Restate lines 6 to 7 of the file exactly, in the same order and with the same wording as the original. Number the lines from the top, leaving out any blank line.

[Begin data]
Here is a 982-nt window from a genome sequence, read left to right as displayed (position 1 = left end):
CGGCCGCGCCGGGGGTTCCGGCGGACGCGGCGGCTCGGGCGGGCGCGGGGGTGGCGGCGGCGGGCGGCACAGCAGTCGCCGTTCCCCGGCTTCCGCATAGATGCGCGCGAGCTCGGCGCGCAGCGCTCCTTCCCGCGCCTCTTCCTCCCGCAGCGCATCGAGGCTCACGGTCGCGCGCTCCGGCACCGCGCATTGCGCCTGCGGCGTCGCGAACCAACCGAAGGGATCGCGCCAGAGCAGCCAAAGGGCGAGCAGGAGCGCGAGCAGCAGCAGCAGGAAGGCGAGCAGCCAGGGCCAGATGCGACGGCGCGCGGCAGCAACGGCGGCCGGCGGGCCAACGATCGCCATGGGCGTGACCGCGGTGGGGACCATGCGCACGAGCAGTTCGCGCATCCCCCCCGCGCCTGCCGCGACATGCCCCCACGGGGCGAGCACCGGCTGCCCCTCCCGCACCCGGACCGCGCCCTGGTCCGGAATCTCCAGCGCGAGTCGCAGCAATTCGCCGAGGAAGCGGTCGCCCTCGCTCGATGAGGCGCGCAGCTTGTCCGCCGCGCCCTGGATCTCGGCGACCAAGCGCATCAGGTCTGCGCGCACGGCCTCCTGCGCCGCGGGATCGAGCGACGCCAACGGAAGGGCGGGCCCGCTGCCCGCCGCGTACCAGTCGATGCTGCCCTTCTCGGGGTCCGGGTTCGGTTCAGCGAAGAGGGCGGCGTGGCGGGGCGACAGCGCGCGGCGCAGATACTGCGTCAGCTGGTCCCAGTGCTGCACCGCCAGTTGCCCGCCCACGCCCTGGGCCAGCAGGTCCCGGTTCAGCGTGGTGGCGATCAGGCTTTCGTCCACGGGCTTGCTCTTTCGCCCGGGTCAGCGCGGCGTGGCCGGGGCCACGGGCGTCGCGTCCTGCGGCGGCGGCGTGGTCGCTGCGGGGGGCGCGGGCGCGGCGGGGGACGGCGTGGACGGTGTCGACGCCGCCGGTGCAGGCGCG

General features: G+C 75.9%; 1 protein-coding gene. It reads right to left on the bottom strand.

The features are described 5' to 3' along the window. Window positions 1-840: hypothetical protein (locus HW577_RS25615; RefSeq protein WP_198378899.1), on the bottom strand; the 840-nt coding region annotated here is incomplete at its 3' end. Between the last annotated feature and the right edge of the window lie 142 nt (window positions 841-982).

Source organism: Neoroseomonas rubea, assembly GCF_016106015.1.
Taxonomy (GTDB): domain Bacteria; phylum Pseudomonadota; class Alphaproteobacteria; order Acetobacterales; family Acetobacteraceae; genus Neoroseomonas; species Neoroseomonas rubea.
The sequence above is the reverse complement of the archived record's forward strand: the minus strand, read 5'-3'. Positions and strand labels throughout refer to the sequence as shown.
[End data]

Taxonomy (GTDB): domain Bacteria; phylum Pseudomonadota; class Alphaproteobacteria; order Acetobacterales; family Acetobacteraceae; genus Neoroseomonas; species Neoroseomonas rubea.
The sequence above is the reverse complement of the archived record's forward strand: the minus strand, read 5'-3'. Positions and strand labels throughout refer to the sequence as shown.